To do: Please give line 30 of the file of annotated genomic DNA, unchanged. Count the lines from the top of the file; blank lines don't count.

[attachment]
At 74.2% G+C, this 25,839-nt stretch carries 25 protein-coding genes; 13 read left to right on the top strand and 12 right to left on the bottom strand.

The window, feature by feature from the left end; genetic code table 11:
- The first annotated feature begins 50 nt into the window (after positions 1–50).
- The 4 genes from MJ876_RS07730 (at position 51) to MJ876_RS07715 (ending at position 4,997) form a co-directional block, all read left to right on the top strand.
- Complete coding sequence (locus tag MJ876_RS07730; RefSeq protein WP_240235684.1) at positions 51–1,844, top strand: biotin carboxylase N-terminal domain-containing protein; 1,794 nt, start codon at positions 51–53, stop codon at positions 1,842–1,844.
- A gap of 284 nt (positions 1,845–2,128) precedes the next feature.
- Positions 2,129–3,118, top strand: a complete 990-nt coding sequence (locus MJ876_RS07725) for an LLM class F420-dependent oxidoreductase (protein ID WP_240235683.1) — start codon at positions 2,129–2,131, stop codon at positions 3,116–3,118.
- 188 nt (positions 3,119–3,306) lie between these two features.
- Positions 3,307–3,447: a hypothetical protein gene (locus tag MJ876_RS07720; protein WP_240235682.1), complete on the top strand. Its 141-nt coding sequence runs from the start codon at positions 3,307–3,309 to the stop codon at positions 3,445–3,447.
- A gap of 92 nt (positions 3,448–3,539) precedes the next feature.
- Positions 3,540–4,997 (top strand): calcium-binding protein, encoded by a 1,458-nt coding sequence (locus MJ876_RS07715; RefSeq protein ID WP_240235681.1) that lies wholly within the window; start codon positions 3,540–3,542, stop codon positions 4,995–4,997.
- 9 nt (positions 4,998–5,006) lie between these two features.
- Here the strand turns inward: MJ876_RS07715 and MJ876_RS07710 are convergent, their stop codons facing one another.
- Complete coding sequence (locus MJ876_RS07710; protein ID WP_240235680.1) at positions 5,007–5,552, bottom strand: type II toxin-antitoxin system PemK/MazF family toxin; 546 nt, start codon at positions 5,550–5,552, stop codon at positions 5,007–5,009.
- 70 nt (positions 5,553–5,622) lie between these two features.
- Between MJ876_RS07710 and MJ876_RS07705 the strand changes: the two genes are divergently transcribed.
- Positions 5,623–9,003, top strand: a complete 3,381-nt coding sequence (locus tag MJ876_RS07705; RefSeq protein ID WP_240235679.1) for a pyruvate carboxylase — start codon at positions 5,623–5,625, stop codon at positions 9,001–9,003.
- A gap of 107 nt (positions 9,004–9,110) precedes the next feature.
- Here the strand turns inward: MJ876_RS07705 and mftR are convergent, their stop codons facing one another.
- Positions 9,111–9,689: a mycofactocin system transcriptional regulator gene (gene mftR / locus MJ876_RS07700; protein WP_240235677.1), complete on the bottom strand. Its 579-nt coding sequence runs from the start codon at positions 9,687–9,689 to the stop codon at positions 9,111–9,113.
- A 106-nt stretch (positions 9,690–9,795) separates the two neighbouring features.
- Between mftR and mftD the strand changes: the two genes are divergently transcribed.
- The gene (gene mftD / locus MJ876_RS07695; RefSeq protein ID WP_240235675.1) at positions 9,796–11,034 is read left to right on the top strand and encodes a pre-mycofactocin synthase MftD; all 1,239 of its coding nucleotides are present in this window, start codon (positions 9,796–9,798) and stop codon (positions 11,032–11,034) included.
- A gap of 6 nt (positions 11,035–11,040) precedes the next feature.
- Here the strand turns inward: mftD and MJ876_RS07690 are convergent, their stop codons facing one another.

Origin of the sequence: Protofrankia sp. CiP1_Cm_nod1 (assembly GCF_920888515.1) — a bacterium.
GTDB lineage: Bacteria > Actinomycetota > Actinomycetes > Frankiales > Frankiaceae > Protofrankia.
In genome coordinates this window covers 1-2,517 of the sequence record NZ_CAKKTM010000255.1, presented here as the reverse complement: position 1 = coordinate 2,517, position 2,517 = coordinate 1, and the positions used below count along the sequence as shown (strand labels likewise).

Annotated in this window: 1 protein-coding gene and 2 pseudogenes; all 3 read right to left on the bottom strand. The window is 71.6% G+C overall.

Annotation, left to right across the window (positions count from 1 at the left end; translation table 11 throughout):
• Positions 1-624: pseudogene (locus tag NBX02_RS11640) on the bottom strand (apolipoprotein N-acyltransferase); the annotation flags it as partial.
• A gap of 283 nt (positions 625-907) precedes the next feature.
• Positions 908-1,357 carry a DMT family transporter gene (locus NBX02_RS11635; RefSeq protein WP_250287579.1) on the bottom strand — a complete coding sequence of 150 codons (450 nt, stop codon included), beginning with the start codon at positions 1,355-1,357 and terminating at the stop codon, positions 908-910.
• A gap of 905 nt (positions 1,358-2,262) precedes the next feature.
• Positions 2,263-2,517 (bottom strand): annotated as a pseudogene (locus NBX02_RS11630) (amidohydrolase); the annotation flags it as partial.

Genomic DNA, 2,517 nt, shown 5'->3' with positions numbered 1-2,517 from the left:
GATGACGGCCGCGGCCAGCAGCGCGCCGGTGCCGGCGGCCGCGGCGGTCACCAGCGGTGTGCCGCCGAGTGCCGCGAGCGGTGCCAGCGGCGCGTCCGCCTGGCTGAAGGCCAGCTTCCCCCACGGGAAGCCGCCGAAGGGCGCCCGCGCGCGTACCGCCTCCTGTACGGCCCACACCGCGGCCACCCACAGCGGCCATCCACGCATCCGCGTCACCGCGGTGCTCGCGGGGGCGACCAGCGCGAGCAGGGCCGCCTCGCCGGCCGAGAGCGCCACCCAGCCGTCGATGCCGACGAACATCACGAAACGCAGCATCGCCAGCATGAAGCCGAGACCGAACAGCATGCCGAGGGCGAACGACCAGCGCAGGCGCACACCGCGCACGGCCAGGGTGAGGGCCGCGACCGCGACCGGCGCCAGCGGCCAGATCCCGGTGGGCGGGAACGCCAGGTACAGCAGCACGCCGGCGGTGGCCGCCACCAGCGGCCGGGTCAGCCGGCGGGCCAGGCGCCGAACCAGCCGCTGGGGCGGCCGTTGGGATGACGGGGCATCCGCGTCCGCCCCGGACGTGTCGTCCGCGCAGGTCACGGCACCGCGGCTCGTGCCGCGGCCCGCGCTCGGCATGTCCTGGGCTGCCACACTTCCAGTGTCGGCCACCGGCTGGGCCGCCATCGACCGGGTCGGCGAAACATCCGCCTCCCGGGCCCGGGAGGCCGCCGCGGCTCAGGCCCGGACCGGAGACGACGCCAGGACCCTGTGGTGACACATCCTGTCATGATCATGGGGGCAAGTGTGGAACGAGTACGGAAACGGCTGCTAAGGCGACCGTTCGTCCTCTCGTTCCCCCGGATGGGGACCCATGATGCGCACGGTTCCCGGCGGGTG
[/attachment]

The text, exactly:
Annotation, left to right across the window (positions count from 1 at the left end; translation table 11 throughout):